Today’s decision in
(Human Rights Commission) v. Whatcott, Saskatchewan
2013 SCC 11 upholds stringent hate speech legislation. The Court goes so far as to hold ‘truthful statements can be presented in a manner that would meet the definition of hate speech, and not all truthful statements must be free from restriction.’
Accordingly, even truthful statements can fall within the ambit of hate crime. Some might ask whether the power to censor truthful speech is properly held by an administrative tribunal?
In any event, the Court makes a statement regarding the importance of freedom of expression and its justified limits which is worth considering.
 Freedom of expression is central to our democracy. Nonetheless, this Court has consistently found that the right to freedom of expression is not absolute and limitations of freedom of expression may be justified under s. 1: see Irwin Toy; Keegstra; Taylor; R. v.
 1 S.C.R. 452; R. v. Sharpe, 2001 SCC 2,  1 S.C.R. 45; and
CBC. Section 1 both “guarantees and
limits Charter rights and freedoms by reference to principles fundamental in a
free and democratic society” (Taylor, at p. 916, per Dickson C.J.).
 The justification of a limit on freedom of expression under s. 1 requires a contextual and purposive approach. The values underlying freedom of expression will inform the context of the violation (see
Taylor, Keegstra and Sharpe). McLachlin C.J., writing for the majority in
Sharpe, explained succinctly the values underlying freedom of expression first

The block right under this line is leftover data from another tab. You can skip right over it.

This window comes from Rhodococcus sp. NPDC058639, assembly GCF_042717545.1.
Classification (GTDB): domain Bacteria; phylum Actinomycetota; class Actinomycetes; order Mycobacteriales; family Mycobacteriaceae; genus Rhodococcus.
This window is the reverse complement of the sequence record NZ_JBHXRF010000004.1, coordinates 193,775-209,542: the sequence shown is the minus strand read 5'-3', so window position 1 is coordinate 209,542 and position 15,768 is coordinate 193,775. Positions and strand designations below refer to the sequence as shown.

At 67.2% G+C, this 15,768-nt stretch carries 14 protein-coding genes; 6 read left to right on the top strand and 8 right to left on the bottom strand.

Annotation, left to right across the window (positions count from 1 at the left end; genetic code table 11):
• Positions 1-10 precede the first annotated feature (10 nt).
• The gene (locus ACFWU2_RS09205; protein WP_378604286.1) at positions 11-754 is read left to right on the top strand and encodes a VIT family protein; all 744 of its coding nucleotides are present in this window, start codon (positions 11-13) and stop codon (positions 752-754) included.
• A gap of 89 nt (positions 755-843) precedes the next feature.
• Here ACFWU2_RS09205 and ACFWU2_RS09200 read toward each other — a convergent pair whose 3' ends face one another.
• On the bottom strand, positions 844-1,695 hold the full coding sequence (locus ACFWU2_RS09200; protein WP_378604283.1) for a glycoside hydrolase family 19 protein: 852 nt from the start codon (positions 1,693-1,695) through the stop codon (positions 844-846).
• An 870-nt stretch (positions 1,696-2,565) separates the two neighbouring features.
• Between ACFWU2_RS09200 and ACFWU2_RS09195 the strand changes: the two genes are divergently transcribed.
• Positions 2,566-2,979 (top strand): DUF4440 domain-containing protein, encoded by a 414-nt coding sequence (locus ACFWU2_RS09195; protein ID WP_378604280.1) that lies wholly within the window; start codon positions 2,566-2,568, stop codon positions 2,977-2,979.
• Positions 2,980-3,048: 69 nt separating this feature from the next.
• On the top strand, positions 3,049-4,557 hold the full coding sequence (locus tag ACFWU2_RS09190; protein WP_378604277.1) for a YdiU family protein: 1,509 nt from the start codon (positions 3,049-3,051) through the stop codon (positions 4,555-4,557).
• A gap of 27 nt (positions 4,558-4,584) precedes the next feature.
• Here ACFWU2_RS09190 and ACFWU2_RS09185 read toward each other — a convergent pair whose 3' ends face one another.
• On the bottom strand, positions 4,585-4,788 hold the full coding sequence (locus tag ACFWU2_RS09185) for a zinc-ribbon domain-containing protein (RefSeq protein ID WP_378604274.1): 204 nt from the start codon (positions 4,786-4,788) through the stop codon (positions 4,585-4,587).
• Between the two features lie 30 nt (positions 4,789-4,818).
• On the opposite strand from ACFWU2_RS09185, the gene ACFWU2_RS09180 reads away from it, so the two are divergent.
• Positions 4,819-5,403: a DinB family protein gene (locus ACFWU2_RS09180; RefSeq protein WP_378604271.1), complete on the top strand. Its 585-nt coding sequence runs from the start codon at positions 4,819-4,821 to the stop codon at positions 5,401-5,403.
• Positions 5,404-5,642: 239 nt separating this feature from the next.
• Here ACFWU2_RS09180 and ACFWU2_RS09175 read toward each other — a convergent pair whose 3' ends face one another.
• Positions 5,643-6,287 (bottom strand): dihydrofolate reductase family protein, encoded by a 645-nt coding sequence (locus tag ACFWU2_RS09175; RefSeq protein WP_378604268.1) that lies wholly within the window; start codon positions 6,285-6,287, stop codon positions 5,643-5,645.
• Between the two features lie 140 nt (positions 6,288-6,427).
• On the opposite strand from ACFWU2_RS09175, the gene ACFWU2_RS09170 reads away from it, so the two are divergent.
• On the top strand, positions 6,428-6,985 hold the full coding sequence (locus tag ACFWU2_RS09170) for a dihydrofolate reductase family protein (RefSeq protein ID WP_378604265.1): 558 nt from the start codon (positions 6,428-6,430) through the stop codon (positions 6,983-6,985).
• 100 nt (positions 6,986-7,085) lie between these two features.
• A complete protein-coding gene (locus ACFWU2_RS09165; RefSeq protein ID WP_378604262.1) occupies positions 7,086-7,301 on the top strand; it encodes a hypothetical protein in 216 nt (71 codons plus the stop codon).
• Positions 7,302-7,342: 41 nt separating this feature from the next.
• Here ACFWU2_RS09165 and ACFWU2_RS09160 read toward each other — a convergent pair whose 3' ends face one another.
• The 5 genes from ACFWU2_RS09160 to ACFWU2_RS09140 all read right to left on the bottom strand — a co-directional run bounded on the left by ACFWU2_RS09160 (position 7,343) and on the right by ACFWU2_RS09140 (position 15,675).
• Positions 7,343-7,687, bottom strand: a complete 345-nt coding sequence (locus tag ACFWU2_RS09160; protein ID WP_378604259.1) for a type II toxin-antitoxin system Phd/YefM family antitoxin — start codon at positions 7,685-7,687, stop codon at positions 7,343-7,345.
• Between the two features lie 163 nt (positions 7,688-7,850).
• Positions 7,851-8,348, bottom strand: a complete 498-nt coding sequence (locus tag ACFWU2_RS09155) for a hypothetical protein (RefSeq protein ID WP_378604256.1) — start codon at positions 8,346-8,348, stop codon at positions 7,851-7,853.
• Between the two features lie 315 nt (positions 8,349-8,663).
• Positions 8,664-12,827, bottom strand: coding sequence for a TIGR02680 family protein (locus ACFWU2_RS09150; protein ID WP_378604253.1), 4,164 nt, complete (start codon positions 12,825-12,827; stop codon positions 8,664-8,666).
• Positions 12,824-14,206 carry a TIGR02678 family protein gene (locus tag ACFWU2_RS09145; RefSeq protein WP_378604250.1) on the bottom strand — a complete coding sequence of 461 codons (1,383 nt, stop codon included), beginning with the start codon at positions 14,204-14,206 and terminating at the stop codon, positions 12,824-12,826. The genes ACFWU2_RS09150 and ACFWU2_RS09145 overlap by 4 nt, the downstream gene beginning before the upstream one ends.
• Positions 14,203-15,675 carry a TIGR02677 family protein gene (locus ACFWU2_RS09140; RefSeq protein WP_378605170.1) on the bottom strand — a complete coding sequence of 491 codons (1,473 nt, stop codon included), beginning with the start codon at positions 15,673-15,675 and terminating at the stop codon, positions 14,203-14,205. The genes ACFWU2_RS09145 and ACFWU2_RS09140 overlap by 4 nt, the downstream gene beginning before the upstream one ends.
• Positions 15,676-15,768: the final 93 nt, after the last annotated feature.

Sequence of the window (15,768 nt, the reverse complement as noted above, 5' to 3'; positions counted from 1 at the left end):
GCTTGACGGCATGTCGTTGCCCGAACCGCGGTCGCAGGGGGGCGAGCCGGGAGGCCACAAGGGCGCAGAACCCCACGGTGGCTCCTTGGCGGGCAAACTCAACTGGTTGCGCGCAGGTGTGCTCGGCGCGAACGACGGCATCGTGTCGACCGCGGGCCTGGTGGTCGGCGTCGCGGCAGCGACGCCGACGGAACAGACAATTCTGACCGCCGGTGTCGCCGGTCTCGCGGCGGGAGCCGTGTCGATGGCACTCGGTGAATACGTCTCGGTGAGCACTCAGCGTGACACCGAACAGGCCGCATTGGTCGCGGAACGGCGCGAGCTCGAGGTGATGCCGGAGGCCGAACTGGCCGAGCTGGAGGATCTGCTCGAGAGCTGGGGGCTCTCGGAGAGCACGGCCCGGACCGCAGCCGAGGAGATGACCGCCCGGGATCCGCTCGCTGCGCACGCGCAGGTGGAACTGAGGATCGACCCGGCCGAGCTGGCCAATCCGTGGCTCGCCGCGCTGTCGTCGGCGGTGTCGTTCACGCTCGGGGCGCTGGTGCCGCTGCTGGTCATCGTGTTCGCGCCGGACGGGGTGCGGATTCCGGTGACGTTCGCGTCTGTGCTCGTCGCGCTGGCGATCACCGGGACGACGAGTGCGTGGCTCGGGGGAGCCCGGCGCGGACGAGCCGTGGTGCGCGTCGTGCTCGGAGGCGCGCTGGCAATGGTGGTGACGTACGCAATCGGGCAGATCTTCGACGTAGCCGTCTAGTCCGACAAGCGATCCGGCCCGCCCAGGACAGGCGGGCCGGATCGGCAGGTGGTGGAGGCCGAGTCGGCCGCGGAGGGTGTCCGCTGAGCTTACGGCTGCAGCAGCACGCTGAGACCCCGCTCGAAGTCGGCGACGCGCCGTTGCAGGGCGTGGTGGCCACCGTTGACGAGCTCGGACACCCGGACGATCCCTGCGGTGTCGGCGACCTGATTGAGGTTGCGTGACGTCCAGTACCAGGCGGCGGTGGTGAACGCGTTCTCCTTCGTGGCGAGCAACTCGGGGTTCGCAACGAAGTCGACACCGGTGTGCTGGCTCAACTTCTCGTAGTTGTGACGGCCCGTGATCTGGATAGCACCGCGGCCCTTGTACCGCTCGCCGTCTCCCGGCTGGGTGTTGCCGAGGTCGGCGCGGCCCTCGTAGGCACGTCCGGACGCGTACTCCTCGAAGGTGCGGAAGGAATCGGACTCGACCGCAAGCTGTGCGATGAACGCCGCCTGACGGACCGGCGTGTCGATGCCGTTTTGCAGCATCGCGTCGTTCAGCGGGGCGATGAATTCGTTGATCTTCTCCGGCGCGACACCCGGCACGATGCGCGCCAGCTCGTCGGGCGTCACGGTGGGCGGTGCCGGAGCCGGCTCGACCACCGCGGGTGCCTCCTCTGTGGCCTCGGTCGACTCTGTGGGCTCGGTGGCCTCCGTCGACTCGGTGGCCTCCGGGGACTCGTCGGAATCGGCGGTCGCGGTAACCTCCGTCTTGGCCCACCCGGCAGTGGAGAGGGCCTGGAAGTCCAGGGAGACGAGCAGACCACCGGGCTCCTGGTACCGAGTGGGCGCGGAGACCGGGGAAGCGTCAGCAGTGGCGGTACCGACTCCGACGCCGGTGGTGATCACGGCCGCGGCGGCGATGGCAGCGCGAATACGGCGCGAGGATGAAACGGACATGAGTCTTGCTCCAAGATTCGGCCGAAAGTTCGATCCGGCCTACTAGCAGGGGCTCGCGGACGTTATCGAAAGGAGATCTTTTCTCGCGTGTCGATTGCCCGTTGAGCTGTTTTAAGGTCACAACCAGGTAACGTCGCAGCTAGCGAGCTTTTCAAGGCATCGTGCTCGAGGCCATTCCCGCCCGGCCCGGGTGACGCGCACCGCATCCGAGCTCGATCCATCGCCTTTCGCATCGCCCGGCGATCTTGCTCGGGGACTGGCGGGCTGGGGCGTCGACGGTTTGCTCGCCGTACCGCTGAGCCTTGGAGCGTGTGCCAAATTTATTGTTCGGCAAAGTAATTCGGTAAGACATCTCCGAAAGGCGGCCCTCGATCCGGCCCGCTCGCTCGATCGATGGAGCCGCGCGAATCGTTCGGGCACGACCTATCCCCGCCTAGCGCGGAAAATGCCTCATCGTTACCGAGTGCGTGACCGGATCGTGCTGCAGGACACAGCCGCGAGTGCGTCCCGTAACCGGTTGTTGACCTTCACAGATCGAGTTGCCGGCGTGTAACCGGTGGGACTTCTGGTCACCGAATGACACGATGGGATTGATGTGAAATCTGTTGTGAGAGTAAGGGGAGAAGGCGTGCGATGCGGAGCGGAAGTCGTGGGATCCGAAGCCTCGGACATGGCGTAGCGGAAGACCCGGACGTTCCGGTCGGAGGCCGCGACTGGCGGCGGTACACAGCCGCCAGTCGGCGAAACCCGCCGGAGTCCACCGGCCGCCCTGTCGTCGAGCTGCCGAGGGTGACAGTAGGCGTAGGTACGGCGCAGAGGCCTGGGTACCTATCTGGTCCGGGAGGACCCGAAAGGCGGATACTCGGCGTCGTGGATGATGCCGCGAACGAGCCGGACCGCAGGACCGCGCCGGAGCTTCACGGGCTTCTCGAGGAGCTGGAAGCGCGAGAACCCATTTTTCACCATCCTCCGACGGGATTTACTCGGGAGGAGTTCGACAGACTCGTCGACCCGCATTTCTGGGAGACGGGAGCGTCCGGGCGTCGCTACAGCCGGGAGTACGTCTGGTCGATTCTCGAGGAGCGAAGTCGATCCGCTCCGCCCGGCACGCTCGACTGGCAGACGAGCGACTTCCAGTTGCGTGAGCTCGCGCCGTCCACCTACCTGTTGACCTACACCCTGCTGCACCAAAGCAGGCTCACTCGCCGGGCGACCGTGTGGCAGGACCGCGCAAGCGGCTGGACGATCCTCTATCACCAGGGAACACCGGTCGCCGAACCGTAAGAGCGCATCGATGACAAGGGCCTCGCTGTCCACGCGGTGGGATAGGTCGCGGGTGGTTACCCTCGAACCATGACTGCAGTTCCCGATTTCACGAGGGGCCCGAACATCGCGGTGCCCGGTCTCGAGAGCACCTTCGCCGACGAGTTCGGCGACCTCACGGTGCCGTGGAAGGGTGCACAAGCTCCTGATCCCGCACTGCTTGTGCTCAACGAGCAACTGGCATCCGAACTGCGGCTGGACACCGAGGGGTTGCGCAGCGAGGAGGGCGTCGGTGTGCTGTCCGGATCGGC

recognized in Irwin Toy, being: “individual self-fulfilment, finding the truth
through the open exchange of ideas, and the political discourse fundamental to
democracy” (para. 23).
 We are therefore required to balance the fundamental values underlying freedom of expression (and, later, freedom of religion) in the context in which they are invoked, with competing Charter rights and other values essential to a free and democratic society, in this case, a commitment to equality and respect for group identity and the inherent dignity owed to all human beings: s. 15 of the Charter and R. v. Oakes,  1 S.C.R. 103, at p. 136; Ross v. New Brunswick School District No. 15,  1 S.C.R. 825, at para. 78; and Taylor, at pp. 916 and 920.
 The balancing of competing Charter rights should also take into account
international obligations with respect to international law treaty commitments
(Taylor, at p. 916, per Dickson C.J.).
Those commitments reflect an international recognition that certain
types of expression may be limited in furtherance of other fundamental values
(Taylor, at pp. 919 and 920, per Dickson C.J.).
 It is in the context of balancing these Charter rights that the
Saskatchewan legislature has chosen to
suppress expression of a certain kind.
The prohibition set out under s. 14(1)(b) of the Code is clearly a
“limit[ation] prescribed by law” within the meaning of s. 1 of the Charter. The
issue is whether the infringement of s. 2(b) is demonstrably justified: Oakes;
CBC, at para. 64.